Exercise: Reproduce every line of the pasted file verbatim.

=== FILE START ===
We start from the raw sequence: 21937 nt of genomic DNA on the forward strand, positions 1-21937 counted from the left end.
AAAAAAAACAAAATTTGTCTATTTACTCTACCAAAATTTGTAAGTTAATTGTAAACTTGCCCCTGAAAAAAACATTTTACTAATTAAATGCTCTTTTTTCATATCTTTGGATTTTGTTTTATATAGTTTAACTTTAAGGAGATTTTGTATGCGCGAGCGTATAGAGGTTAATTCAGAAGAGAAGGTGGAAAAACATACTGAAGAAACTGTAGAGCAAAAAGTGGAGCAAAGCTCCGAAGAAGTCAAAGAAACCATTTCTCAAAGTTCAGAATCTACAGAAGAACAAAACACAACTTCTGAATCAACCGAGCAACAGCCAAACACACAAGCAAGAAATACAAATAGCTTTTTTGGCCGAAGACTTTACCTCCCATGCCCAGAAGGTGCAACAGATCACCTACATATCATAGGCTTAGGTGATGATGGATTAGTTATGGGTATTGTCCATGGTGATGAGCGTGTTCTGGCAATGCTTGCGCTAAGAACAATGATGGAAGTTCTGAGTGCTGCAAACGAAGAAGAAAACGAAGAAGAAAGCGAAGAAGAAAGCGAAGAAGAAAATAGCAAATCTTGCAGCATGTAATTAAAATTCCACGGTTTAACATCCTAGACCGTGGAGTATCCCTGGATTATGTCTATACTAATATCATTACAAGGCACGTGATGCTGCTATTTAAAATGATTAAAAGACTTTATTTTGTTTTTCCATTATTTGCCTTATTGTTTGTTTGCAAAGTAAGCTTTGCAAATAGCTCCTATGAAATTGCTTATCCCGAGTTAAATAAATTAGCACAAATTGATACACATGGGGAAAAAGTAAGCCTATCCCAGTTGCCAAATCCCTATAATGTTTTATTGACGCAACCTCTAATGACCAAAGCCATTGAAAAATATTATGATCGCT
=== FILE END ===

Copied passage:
We start from the raw sequence: 21937 nt of genomic DNA on the forward strand, positions 1-21937 counted from the left end.
AAAAAAAACAAAATTTGTCTATTTACTCTACCAAAATTTGTAAGTTAATTGTAAACTTGCCCCTGAAAAAAACATTTTACTAATTAAATGCTCTTTTTTCATATCTTTGGATTTTGTTTTATATAGTTTAACTTTAAGGAGATTTTGTATGCGCGAGCGTATAGAGGTTAATTCAGAAGAGAAGGTGGAAAAACATACTGAAGAAACTGTAGAGCAAAAAGTGGAGCAAAGCTCCGAAGAAGTCAAAGAAACCATTTCTCAAAGTTCAGAATCTACAGAAGAACAAAACACAACTTCTGAATCAACCGAGCAACAGCCAAACACACAAGCAAGAAATACAAATAGCTTTTTTGGCCGAAGACTTTACCTCCCATGCCCAGAAGGTGCAACAGATCACCTACATATCATAGGCTTAGGTGATGATGGATTAGTTATGGGTATTGTCCATGGTGATGAGCGTGTTCTGGCAATGCTTGCGCTAAGAACAATGATGGAAGTTCTGAGTGCTGCAAACGAAGAAGAAAACGAAGAAGAAAGCGAAGAAGAAAGCGAAGAAGAAAATAGCAAATCTTGCAGCATGTAATTAAAATTCCACGGTTTAACATCCTAGACCGTGGAGTATCCCTGGATTATGTCTATACTAATATCATTACAAGGCACGTGATGCTGCTATTTAAAATGATTAAAAGACTTTATTTTGTTTTTCCATTATTTGCCTTATTGTTTGTTTGCAAAGTAAGCTTTGCAAATAGCTCCTATGAAATTGCTTATCCCGAGTTAAATAAATTAGCACAAATTGATACACATGGGGAAAAAGTAAGCCTATCCCAGTTGCCAAATCCCTATAATGTTTTATTGACGCAACCTCTAATGACCAAAGCCATTGAAAAATATTATGATCGCT